RNAi-induced phenotypes suggest a novel role for a chemosensory protein CSP5 in the development of embryonic integument in the honeybee (Apis mellifera)
Small chemosensory proteins (CSPs) belong to a conserved, but poorly understood, protein family found in insects and other arthropods. They exhibit both broad and restricted expression patterns during development. In this paper, we used a combination of genome annotation, transcriptional profiling and RNA interference to unravel the functional significance of a honeybee gene (csp5) belonging to the CSP family. We show that csp5 expression resembles the maternal-zygotic pattern that is characterized by the initiation of transcription in the ovary and the replacement of maternal mRNA with embryonic mRNA. Blocking the embryonic expression of csp5 with double-stranded RNA causes abnormalities in all body parts where csp5 is highly expressed. The treated embryos show a “diffuse”, often grotesque morphology, and the head skeleton appears to be severely affected. They are ‘unable-to-hatch’ and cannot progress to the larval stages. Our findings reveal a novel, essential role for this gene family and suggest that csp5 (unable-to-hatch) is an ectodermal gene involved in embryonic integument formation. Our study confirms the utility of an RNAi approach to functional characterization of novel developmental genes uncovered by the honeybee genome project and provides a starting point for further studies on embryonic integument formation in this insect.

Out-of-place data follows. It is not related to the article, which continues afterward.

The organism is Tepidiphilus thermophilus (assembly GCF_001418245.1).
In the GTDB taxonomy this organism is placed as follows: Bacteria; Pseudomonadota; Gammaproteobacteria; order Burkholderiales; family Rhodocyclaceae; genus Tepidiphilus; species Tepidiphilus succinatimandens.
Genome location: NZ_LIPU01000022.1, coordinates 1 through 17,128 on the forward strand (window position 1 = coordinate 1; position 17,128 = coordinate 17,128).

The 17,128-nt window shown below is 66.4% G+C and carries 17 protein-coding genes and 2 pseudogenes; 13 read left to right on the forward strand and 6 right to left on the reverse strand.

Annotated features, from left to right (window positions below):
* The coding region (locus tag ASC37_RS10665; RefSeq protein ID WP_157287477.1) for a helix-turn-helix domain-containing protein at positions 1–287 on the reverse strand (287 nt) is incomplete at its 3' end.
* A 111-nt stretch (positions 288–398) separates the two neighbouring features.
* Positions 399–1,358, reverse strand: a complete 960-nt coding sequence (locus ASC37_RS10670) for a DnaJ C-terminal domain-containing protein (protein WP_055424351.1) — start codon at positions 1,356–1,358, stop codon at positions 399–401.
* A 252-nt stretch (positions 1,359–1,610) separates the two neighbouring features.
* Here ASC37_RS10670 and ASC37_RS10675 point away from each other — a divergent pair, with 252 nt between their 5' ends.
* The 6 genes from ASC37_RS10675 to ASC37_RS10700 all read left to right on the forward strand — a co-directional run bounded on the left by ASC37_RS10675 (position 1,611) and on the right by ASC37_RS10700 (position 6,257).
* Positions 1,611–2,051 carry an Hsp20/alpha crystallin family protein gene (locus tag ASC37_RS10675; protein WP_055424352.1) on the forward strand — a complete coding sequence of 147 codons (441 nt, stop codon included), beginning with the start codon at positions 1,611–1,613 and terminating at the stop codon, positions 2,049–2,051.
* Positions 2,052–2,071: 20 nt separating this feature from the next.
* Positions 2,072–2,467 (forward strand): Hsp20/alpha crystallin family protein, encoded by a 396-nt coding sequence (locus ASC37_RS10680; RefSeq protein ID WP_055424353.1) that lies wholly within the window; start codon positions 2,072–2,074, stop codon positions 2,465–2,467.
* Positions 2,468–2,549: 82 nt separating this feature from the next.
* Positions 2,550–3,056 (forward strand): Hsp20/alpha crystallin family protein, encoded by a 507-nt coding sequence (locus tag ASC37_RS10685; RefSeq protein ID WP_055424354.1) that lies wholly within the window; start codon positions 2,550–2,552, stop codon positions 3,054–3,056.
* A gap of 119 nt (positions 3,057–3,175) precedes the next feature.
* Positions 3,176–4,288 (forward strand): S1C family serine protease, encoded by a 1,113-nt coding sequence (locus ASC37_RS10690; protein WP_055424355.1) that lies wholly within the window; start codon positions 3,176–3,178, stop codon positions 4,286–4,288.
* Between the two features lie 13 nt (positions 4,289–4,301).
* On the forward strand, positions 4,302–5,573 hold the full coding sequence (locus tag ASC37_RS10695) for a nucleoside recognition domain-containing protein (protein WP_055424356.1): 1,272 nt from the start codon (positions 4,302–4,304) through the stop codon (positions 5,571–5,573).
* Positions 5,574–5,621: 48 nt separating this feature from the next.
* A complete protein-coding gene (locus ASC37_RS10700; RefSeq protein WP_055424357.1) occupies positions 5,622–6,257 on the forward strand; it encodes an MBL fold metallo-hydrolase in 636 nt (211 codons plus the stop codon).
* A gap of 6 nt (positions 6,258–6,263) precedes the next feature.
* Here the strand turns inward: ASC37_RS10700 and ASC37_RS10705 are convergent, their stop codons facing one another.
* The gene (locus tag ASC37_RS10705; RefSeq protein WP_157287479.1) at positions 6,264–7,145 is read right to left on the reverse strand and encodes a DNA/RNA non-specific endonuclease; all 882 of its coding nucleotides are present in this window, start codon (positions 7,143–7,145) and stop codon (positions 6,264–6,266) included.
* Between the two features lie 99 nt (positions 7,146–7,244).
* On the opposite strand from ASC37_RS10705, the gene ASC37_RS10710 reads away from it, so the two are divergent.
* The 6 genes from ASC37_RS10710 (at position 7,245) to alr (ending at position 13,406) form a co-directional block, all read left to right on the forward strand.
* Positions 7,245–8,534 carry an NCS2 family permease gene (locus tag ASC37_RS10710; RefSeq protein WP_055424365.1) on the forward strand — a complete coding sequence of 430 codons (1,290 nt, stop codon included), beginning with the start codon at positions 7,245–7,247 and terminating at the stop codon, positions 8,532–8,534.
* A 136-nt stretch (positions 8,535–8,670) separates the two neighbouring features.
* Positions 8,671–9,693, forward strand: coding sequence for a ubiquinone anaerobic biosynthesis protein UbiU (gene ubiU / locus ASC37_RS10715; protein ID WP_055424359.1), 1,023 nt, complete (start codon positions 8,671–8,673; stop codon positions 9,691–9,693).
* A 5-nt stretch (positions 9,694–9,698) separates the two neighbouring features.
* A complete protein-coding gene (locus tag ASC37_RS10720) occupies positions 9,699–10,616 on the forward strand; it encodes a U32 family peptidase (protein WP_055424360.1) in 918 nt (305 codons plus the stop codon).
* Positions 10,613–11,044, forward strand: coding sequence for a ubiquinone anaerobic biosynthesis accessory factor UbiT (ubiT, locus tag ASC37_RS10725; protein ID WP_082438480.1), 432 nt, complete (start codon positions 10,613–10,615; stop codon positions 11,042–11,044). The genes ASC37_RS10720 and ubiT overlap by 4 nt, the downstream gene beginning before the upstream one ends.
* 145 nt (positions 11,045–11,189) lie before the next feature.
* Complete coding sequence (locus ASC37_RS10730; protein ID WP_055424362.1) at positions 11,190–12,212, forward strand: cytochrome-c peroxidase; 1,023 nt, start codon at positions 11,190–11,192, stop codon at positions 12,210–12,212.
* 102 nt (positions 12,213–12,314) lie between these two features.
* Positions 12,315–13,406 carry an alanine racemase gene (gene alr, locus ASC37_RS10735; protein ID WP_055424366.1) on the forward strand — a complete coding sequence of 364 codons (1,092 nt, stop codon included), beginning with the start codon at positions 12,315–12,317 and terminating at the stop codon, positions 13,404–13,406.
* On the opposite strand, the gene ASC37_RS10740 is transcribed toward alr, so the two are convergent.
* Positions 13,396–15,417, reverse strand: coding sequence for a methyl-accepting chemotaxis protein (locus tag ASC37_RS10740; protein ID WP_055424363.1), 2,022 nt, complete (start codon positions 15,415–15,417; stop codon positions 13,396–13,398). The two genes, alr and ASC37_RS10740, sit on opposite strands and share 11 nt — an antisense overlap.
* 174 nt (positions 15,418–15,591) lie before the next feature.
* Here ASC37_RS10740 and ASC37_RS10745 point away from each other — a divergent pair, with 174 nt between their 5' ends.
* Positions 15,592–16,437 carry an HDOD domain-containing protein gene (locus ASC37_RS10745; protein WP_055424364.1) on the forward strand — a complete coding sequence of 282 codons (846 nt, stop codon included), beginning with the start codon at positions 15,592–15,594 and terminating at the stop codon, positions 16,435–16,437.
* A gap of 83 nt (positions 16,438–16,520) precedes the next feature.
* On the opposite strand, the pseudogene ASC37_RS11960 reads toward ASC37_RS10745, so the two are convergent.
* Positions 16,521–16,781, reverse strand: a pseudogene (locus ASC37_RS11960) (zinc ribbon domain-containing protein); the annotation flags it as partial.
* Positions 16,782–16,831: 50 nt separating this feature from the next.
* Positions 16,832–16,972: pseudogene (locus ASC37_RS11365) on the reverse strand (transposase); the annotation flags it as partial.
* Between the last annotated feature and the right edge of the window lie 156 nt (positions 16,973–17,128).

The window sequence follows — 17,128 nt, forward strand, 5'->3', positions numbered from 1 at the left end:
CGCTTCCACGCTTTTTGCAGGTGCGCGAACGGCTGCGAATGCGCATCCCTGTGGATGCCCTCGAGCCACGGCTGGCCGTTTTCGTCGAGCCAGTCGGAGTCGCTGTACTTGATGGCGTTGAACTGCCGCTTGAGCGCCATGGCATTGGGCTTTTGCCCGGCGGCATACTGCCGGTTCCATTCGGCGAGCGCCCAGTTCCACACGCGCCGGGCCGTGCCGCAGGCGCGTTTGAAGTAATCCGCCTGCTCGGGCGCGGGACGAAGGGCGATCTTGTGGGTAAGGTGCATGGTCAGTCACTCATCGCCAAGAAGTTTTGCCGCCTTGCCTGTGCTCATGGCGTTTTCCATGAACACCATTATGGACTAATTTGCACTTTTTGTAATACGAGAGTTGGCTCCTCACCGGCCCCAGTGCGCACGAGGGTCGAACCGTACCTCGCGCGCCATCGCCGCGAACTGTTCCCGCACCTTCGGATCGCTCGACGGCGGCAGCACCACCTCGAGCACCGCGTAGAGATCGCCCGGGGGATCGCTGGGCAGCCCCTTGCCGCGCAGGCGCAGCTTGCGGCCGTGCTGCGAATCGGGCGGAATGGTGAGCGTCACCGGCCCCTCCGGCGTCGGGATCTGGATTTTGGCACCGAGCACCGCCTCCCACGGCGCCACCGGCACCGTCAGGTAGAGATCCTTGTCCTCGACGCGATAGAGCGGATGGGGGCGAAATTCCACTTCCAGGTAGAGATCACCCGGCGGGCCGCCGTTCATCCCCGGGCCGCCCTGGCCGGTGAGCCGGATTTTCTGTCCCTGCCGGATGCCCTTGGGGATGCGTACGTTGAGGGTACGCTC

KeywordsInsect cuticle Embryonic development Gene silencing CSP family
Martin Beye, Martin Hassleman and Eldon Ball provided advice and protocols for which we are grateful. We also thank Paul Helliwell for mastering a ‘perfect’ injecting technique and for excellent bee keeping.
- Jung-Offmann I (1968) Traité de biologie de l’abeille, chapter Développement et croissance. Masson, pp 69–144Google Scholar
- King RC (1985) Comprehensive insect physiology, biochemistry and pharmacology, vol 1, chapter The origin and functioning of insect oocytes and nurse cells. Pergamon, pp 37–82Google Scholar
- Nelson JA (1915) The embryology of the honeybee. Princeton University PressGoogle Scholar
- Schal C, Sevala V, Young HP, Bachmann JAS (1998) Sites of synthesis and transport pathways of insect hydrocarbons: cuticle and ovary as target tissues. Am Zool 38:382–393Google Scholar
- Vogt RG (2004) Molecular basis of pheromone detection in insects. In: Gilbert LI, Iatro K, Gill S (eds) Comprehensive molecular insect science, vol 3. Elsevier, pp 753–803Google Scholar